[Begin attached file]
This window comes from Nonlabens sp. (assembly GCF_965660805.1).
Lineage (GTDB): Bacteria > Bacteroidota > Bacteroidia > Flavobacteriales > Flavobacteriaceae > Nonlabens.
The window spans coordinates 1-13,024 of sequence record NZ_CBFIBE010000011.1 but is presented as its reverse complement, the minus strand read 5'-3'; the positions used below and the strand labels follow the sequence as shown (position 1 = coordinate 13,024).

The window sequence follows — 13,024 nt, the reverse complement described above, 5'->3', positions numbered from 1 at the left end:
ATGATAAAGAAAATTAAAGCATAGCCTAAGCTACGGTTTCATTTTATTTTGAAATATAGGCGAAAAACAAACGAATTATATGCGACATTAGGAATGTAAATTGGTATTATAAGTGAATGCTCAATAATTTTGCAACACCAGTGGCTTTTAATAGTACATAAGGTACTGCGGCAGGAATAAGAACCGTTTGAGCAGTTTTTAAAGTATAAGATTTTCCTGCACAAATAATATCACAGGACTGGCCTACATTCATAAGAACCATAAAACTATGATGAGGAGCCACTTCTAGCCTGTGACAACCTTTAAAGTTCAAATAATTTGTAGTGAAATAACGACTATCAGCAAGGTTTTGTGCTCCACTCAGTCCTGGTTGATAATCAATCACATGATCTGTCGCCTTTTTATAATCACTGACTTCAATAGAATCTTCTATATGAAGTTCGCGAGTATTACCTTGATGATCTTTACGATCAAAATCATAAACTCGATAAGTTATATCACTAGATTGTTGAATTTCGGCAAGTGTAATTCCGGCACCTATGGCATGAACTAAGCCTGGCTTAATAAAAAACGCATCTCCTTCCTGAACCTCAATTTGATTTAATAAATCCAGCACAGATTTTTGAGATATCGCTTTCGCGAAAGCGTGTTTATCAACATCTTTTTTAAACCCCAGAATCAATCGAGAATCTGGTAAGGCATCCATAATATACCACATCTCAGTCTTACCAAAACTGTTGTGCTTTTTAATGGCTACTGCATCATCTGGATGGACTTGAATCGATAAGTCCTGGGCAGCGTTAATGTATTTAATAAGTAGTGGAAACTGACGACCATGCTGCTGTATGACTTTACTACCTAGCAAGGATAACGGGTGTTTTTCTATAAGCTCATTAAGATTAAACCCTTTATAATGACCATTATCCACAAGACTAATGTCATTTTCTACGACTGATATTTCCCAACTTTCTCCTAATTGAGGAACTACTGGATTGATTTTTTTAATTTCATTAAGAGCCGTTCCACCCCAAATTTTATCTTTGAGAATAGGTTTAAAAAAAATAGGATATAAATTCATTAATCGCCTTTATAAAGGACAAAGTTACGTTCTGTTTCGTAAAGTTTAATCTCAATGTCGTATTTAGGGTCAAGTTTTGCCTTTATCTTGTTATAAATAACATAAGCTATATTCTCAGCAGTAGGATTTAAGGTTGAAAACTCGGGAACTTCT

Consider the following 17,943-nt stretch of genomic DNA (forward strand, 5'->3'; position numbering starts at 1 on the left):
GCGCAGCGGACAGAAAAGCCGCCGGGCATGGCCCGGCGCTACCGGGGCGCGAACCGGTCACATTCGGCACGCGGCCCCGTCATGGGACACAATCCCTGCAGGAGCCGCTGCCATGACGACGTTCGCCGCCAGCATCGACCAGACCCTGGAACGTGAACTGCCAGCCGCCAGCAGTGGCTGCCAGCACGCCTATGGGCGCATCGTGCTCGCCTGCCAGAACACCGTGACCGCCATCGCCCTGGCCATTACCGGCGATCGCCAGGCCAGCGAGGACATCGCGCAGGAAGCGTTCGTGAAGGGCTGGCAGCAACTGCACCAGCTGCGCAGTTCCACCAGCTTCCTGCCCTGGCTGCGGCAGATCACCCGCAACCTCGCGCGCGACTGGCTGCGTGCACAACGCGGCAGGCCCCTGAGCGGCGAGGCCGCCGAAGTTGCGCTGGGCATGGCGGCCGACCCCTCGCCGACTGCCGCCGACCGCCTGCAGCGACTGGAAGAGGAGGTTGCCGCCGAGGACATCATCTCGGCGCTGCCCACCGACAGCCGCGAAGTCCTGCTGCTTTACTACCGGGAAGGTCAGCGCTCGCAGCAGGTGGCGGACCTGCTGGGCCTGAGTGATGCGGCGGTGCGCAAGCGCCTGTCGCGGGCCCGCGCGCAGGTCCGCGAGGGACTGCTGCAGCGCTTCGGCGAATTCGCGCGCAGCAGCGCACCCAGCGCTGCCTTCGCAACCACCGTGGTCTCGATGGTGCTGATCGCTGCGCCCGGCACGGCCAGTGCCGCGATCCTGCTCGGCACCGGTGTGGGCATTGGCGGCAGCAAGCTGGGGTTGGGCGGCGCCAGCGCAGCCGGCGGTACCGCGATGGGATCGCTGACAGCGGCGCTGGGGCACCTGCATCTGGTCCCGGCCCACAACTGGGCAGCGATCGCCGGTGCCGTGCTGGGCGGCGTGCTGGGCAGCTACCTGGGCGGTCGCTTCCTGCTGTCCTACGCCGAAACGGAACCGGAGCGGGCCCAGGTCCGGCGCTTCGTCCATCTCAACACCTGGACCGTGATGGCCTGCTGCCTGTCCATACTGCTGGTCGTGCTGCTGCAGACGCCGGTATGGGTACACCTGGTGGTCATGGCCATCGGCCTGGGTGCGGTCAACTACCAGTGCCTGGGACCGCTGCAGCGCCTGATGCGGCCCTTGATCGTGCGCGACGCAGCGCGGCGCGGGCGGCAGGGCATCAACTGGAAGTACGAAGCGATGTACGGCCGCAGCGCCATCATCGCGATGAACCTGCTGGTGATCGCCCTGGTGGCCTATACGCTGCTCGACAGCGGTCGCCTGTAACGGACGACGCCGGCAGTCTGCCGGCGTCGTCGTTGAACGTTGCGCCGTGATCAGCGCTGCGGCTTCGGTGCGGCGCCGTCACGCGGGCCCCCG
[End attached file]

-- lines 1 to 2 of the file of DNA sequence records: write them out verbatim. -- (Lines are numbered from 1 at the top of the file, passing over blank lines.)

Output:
This window comes from Nonlabens sp. (assembly GCF_965660805.1).
Lineage (GTDB): Bacteria > Bacteroidota > Bacteroidia > Flavobacteriales > Flavobacteriaceae > Nonlabens.